Snohomish County government buildings in Everett. (Sue Misao / The Herald)

Snohomish County government buildings in Everett. (Sue Misao / The Herald)

Snohomish County extends development approval deadlines

The County Council also passed a hiring freeze on Monday to offset an expected revenue shortfall.

EVERETT — Snohomish County took steps Monday to provide relief for the idled construction industry and to cut government spending during the coronavirus pandemic.

The County Council voted unanimously to extend expiration dates for development applications, approvals and permits by 120 days.

The four-month extension applies to development clearances that hadn’t yet expired as of March 23, when Gov. Jay Inslee issued a stay-home order that put many construction projects on hold. It covers more than two dozen types of approvals, including rezonings, variances, building permits, site plans, subdivisions and conditional permits.

The construction industry faces a slew of challenges in the pandemic’s wake that will delay projects, says the new county ordinance. Hiring workers will take more time. A backlog of county and state inspections that has accumulated during the shutdown is likely to affect timelines. And supply chain disruptions will probably continue, making equipment and construction materials needed to get jobs done harder to find.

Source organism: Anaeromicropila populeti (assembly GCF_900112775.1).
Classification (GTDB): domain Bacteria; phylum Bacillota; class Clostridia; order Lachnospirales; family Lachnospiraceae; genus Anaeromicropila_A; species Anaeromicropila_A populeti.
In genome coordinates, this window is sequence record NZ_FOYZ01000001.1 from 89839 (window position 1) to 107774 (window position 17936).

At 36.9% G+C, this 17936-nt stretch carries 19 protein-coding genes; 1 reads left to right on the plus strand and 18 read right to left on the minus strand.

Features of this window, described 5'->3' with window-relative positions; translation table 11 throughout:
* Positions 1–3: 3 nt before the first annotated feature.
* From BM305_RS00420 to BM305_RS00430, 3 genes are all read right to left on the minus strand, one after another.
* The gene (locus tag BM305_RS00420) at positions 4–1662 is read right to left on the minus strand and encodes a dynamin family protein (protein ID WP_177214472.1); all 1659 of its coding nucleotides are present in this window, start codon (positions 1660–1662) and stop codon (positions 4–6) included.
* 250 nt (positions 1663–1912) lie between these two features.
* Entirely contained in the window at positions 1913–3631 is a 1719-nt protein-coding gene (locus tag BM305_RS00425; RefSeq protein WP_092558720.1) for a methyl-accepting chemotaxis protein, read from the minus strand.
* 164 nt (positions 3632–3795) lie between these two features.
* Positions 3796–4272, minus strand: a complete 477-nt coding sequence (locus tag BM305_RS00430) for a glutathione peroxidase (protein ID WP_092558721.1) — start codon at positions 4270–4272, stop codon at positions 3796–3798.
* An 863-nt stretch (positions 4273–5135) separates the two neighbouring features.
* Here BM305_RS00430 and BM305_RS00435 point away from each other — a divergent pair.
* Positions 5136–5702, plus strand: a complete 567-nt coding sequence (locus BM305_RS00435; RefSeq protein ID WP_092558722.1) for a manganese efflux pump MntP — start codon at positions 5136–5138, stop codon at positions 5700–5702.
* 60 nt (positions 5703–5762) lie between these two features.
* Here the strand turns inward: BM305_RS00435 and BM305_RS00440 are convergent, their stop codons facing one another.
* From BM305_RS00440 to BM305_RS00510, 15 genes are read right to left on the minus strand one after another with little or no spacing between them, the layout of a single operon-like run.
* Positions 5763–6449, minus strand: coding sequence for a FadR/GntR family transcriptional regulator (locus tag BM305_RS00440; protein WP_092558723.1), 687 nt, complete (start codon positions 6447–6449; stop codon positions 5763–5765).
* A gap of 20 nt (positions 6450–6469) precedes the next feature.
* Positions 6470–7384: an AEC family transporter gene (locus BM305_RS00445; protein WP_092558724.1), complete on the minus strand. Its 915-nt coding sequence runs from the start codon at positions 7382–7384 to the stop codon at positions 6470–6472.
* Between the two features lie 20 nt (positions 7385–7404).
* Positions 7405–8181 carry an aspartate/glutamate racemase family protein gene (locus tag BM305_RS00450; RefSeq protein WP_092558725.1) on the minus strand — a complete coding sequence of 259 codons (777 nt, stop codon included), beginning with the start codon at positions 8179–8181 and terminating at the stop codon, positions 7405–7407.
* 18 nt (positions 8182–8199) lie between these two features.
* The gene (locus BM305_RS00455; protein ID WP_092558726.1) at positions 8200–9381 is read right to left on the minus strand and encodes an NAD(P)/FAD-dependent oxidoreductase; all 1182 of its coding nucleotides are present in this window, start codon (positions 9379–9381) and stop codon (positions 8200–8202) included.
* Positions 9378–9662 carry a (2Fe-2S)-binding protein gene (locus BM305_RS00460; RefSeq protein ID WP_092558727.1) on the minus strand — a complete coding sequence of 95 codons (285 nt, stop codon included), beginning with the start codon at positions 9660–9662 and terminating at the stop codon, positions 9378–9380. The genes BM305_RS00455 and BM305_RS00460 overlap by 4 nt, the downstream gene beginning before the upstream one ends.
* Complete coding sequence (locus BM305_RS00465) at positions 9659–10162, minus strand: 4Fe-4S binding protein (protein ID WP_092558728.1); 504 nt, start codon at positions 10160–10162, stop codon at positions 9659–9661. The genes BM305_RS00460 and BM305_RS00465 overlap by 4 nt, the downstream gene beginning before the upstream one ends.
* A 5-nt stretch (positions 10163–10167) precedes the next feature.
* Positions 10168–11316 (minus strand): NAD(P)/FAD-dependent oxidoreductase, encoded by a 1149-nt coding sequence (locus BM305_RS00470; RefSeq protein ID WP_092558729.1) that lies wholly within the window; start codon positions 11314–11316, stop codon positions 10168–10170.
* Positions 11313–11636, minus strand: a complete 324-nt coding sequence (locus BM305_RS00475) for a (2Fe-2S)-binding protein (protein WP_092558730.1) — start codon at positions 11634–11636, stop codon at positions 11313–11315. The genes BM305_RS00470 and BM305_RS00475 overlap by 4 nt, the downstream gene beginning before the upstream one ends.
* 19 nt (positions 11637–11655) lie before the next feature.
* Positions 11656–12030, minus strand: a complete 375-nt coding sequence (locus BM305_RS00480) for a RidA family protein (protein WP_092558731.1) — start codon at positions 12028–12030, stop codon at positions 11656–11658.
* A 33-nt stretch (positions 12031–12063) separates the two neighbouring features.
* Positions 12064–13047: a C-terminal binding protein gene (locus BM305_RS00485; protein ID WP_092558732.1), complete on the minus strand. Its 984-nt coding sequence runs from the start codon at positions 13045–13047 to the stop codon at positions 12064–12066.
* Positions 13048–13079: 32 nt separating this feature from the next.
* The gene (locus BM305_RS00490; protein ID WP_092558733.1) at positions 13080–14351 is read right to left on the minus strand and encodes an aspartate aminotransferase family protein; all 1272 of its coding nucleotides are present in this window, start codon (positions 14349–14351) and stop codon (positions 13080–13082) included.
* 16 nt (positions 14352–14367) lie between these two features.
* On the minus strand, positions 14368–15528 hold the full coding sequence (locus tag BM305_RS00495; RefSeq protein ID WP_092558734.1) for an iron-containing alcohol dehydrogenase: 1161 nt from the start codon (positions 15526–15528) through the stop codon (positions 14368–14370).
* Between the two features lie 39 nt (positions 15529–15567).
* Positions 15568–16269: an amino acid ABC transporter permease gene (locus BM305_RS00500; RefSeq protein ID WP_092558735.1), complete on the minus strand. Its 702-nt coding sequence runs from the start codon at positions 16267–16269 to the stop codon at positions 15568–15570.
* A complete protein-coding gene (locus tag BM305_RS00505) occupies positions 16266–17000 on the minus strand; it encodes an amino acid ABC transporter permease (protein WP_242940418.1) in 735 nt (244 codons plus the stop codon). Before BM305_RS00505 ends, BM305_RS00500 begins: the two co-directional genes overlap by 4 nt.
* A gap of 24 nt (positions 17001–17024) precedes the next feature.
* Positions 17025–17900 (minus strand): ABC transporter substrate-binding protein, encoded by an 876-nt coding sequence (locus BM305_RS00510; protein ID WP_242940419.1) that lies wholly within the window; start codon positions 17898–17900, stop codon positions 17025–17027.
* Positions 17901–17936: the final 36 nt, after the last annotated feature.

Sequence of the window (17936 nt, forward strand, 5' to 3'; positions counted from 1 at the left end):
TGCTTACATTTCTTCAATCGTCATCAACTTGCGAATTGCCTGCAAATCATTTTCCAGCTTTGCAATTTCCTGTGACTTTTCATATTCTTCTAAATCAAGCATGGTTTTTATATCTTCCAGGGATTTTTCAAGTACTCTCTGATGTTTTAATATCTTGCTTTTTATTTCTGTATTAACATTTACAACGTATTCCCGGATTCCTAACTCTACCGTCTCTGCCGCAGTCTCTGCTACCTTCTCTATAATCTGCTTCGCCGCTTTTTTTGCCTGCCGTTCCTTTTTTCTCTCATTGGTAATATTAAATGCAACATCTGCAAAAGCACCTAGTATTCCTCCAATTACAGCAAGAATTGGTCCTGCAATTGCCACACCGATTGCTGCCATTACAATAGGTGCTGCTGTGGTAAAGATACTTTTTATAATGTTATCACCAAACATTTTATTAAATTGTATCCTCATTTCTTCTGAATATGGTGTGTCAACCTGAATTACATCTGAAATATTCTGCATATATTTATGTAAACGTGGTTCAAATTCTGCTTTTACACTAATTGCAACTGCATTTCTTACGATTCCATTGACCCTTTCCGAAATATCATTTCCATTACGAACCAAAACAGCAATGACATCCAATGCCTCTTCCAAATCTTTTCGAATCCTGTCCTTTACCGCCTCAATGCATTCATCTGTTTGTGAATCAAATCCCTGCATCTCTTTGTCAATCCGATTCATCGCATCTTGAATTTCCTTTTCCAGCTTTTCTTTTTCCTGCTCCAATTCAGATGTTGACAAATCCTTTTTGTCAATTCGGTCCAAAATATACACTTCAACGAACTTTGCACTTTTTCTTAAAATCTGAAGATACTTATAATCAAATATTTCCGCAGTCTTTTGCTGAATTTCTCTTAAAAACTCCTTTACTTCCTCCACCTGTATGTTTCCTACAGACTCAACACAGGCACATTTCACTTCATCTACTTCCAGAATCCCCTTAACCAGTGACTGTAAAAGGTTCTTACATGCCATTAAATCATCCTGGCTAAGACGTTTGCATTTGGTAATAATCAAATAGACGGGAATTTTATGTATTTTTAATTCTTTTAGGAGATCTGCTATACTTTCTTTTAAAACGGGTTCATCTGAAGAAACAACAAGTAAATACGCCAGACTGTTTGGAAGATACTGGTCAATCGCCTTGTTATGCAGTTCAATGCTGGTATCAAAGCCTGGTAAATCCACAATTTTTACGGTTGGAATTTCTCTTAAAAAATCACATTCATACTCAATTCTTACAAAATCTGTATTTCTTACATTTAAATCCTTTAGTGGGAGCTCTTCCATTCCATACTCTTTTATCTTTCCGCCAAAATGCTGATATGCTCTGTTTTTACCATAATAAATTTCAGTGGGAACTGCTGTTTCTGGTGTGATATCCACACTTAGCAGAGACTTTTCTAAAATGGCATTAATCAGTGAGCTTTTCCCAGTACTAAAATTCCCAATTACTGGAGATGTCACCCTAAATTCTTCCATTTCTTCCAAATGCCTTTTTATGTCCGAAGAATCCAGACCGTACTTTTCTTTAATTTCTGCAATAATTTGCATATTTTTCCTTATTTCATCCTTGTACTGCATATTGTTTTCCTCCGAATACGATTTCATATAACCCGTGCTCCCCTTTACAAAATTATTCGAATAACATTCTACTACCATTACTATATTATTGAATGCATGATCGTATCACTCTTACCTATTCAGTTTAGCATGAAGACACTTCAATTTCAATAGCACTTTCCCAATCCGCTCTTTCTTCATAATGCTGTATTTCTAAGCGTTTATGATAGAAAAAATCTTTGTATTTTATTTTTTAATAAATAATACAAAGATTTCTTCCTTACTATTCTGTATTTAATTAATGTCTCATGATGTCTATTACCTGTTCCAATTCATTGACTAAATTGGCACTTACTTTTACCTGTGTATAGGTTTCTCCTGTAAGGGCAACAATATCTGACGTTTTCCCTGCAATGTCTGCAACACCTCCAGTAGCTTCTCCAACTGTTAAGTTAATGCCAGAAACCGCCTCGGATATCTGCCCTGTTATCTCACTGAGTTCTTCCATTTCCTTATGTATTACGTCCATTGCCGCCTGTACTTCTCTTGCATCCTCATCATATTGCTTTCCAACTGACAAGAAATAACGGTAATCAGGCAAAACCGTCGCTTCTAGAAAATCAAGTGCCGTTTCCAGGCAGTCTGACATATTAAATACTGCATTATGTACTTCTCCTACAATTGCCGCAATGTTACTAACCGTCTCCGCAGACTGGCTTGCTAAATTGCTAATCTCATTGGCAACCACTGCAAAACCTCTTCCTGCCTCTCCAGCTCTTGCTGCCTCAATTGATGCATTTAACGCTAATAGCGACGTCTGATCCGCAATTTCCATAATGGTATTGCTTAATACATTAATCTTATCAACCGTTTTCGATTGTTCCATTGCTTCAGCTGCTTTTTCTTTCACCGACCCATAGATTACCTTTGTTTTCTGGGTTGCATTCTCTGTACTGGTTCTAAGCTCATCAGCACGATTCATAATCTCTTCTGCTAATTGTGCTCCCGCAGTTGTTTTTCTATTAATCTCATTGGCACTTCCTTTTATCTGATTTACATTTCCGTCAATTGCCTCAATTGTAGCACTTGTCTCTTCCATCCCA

“It is pretty clear this ‘pandemic’ and the resulting stoppage of construction could be catastrophic for this building industry,” Merle Ash, a land-use consultant who serves on the county planning commission, said in an April 16 email to the council, urging adoption of an extension. “Worse, it will just add to the cost of housing, further disrupting the quest for attainable or affordable homes.”

The council, bracing for a multimillion-dollar revenue shortfall due to the public health crisis, also passed a 60-day hiring freeze covering all county departments. The move could save the county $350,000 to $600,000 a month, county staff have estimated.

Council Vice Chair Stephanie Wright cast the lone “no” vote after advocating for a hiring freeze that would last through the end of the year and include exceptions for the Sheriff’s Office and Prosecuting Attorney’s Office.

The county relies on sales tax for roughly $70 million of the $260 million general fund budget, but that money is expected to be much less this year due to the economic downturn brought on by COVID-19.

County revenue forecasters have offered varying estimates of the resulting shortfall, with the caveat that better numbers won’t be available until the county gets last month’s sales tax figures, in early May. One estimate, prepared on the assumption that business would return to normal by May, pegged the shortfall at nearly $17 million. A past county news release said that the county’s general fund budget may need to be slashed by 10% or more to offset the financial blows.

The hiring freeze is the first step in a plan to curb spending, county staff told the council on Monday.

Other measures are likely to include restrictions on travel, training and overtime. County staff plan to apply for grants that would provide financial relief. Officials might also delay or cancel planned studies or projects.